Words by Melanie Nava Urribarri
Visuals by Brithi Sehra
In a dark storage locked away or in a cupboard untouched by day, dust-covered books sit on a dark shelf. The ghosts of the countless silenced voices echo in the wind, unable to slip through the cracks of their confinement. There are over 50 titles—narratives of the heart—experiencing this treatment. The treatment of a banned book.
Yet, curious eyes find these books challenged and out of reach. Daring hands pick these titles up, read their contents and think, “Why?” Why have these stories been hidden?
“That’s not fair,” said Hirni Trivedi, a second-year arts and contemporary studies student at Toronto Metropolitan University (TMU). “[These books] talk about some very important topics. Like The Handmaid’s Tale,…these writers are basing their pieces of fiction on something present in society…I think people should be allowed to read it.”
Early this year, the Toronto Public Library (TPL) published a list of challenged and banned books in the hopes of taking a stance on the disputed titles, with initiatives starting soon after to protect banned books. This has made TMU students like Trivedi question the reasons behind the censorship.
Some favourite stories and impactful perspectives are found on that list, such as The Handmaid’s Tale by Margaret Atwood, The Kite Runner by Khaled Hosseini, 1984 by George Orwell and The Hunger Games by Suzanne Collins. The list far from stops there, impacting not just public libraries, but school libraries and curriculums as well.
According to Dr. Arne Kislenko, a professor at the department of history at TMU, book banning is “as old as humankind in so many different ways.”
“It’s been a time-honoured practice pretty much everywhere in the world for well [over] 2,000 plus years,” he said.
He explains that the first evidence we have of book banning goes back to the ancient Chinese empire of the third century BC, where Confucian scholars, followers of the Chinese Confucius philosophy, were sometimes buried alive by Chinese emperors because of the things they wrote.
Kislenko adds that in ancient Rome, The Odyssey by Homer was banned by Caligula for being thought of as “dangerous”. He also explains that in Medieval Europe, books such as the Christian Bible were banned, along with Shakespeare over different centuries and movements. On the Origin of Species by Charles Darwin was banned for teaching evolution in the United Kingdom and the United States. Les Miserables by Victor Hugo was also banned on different occasions by the Church.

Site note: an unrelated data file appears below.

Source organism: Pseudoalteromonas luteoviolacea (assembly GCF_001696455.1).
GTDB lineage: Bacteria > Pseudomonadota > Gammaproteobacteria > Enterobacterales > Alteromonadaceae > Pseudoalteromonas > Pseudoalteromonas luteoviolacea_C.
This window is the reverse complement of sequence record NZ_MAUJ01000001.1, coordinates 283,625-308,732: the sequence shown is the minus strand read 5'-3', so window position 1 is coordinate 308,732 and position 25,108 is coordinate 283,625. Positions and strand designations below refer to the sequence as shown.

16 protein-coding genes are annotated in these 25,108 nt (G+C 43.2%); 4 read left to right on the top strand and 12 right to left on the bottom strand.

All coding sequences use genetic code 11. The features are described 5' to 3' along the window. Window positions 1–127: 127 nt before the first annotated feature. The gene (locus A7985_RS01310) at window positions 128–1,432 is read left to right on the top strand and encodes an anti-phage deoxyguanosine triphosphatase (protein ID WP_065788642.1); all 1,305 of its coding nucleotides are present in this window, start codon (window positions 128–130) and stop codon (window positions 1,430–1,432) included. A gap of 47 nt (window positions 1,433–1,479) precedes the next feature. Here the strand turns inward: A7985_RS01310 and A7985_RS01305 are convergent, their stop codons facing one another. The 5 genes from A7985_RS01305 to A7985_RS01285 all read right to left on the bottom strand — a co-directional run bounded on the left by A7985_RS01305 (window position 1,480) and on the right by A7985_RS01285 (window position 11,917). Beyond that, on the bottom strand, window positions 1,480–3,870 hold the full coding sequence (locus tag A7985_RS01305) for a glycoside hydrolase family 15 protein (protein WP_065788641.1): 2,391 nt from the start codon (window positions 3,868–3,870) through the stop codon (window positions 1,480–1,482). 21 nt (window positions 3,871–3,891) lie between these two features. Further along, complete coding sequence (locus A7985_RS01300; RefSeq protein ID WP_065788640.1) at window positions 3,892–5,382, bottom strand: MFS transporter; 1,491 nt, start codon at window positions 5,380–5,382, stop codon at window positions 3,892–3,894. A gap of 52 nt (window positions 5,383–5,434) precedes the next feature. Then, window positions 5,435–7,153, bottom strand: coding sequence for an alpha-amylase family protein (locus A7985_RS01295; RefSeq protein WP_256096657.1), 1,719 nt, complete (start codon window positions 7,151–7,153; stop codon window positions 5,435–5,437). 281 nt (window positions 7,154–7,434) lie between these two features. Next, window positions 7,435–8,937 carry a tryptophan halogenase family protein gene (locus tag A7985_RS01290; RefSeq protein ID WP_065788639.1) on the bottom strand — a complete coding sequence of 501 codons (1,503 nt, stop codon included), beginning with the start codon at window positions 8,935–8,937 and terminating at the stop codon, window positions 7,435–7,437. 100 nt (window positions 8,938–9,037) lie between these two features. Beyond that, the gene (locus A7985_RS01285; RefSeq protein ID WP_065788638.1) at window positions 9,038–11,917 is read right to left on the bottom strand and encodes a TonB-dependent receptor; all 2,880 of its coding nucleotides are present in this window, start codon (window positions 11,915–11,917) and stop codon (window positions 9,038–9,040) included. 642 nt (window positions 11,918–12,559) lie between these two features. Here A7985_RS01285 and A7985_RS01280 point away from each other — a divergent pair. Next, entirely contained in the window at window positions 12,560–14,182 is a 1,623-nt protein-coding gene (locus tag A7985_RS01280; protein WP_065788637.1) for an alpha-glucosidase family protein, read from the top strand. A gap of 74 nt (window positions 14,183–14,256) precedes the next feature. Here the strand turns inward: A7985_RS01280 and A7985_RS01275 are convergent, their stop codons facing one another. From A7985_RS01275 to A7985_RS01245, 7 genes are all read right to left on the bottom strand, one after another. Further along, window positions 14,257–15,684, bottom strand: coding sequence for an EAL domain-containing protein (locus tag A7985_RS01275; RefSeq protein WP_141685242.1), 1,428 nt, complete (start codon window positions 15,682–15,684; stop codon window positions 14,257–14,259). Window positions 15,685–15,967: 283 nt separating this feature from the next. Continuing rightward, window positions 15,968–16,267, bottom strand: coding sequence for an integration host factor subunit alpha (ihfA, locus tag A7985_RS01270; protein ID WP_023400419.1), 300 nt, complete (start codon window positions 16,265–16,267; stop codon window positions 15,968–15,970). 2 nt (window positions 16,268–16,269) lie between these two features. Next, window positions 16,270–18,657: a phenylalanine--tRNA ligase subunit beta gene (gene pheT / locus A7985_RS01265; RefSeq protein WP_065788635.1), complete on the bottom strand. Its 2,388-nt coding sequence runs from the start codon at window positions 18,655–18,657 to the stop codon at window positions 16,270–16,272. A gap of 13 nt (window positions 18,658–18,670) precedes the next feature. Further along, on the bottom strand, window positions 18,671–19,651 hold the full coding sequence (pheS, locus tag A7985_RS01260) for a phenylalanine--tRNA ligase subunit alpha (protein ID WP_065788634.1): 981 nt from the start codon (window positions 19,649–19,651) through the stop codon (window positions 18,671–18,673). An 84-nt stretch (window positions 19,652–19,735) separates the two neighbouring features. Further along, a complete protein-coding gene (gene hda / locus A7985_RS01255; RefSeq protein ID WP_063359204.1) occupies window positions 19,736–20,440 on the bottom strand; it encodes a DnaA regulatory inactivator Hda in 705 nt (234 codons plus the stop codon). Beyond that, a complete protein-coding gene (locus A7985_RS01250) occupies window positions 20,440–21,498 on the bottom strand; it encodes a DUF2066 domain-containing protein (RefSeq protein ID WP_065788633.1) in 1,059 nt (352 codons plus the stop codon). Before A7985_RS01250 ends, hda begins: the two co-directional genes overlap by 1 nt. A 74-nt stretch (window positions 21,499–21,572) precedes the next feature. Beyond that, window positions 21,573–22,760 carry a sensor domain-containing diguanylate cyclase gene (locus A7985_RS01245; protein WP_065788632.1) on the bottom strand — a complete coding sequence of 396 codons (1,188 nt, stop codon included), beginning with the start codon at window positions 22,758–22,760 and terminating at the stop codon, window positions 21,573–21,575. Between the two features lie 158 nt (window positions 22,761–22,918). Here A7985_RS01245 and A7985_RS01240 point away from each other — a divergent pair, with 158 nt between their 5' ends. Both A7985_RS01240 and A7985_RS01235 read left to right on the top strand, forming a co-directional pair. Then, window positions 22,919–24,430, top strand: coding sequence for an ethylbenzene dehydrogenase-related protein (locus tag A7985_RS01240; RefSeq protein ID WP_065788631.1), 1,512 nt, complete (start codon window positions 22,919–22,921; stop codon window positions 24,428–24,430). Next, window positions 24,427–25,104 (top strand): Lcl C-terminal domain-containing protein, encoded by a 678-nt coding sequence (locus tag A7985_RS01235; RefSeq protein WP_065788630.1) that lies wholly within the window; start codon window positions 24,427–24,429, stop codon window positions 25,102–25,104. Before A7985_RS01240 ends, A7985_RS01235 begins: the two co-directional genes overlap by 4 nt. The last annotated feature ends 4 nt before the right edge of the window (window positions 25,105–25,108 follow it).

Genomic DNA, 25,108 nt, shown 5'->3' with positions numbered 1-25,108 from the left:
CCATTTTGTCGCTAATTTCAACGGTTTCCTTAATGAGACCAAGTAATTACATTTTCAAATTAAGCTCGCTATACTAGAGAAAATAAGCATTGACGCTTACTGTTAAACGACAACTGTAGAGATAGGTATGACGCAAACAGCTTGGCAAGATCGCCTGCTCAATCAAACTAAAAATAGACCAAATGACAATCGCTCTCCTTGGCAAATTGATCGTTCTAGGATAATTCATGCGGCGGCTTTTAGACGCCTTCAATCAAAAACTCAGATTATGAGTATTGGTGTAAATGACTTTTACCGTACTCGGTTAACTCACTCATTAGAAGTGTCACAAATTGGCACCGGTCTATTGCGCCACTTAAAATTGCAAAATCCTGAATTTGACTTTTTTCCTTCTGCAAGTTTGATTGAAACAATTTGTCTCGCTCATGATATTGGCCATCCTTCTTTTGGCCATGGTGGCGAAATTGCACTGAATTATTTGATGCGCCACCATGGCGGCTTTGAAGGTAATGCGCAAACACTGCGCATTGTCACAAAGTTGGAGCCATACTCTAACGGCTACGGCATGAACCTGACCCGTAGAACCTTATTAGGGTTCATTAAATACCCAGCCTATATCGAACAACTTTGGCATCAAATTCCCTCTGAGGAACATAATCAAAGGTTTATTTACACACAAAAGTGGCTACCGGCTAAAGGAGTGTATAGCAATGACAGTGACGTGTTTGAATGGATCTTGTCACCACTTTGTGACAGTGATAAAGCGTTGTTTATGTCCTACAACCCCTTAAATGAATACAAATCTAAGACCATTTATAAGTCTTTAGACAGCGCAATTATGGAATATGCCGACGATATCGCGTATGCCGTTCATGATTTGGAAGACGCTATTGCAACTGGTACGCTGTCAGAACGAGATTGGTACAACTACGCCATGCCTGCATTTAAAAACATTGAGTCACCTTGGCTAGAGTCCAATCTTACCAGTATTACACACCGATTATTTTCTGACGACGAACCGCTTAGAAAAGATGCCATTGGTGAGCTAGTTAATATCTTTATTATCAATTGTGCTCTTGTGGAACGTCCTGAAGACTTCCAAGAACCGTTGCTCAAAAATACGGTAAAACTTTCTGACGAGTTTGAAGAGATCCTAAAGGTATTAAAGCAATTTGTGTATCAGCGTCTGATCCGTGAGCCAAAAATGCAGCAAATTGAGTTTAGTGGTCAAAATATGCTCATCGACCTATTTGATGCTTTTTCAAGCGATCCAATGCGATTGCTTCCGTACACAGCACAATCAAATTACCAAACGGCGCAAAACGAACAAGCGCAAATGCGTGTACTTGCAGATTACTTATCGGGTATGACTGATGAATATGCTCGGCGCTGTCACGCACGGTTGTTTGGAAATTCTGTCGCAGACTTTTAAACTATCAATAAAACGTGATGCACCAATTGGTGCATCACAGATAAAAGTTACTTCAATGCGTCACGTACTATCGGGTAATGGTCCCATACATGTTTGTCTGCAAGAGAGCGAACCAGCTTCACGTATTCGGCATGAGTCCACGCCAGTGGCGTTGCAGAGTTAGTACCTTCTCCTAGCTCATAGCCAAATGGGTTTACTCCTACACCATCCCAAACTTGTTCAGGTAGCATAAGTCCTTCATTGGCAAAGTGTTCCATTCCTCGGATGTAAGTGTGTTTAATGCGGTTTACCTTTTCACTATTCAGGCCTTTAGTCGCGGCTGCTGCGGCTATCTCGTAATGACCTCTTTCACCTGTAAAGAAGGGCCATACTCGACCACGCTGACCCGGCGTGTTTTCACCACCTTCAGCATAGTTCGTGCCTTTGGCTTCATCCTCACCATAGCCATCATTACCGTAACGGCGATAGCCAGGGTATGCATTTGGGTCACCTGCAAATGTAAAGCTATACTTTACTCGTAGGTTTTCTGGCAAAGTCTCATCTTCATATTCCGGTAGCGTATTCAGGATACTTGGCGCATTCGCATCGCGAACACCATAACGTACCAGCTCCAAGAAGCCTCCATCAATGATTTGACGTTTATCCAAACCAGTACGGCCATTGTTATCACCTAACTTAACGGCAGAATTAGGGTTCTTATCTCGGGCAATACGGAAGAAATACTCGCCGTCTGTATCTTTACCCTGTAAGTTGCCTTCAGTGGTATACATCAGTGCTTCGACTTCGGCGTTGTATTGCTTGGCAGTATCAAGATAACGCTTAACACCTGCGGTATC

And the list over time goes on.
Now, in present-day Canada, a wave of discomfort wafts over TMU students as they learn about the banned titles. “I myself read To Kill a Mockingbird [by Harper Lee] in high school. It was such an eye-opener for me on the history of racism. It does the job really well…I think they should definitely remain a part of the school curriculum,” said Trivedi.
The reality of book banning feels surreal when experienced in a country where freedom of expression is a right. According to section two of The Canadian Charter of Rights and Freedoms, everyone has the fundamental right of “freedom of expression.” But, history is known to repeat itself—events of societies looping like a merry-go-round with highs and lows.
The issue of censorship has risen again with a greater force in its loop with tensions rising within it.
In an in-person interview, anxiety is heard in the voice of third-year biology student Fabian Ramirez. His eyes visibly narrow in consideration of the questions, and his mouth twists in worry as the conversation about banned pieces of literature continues.
Ramirez says he feels the population is being “lulled into complacency” and that “by deeming these books controversial, [those in power] have control over the narrative.” He highlights in his points that he thinks it isn’t about the books being controversial, but rather that they send a message.
The books we read are a reflection of the world and its stories.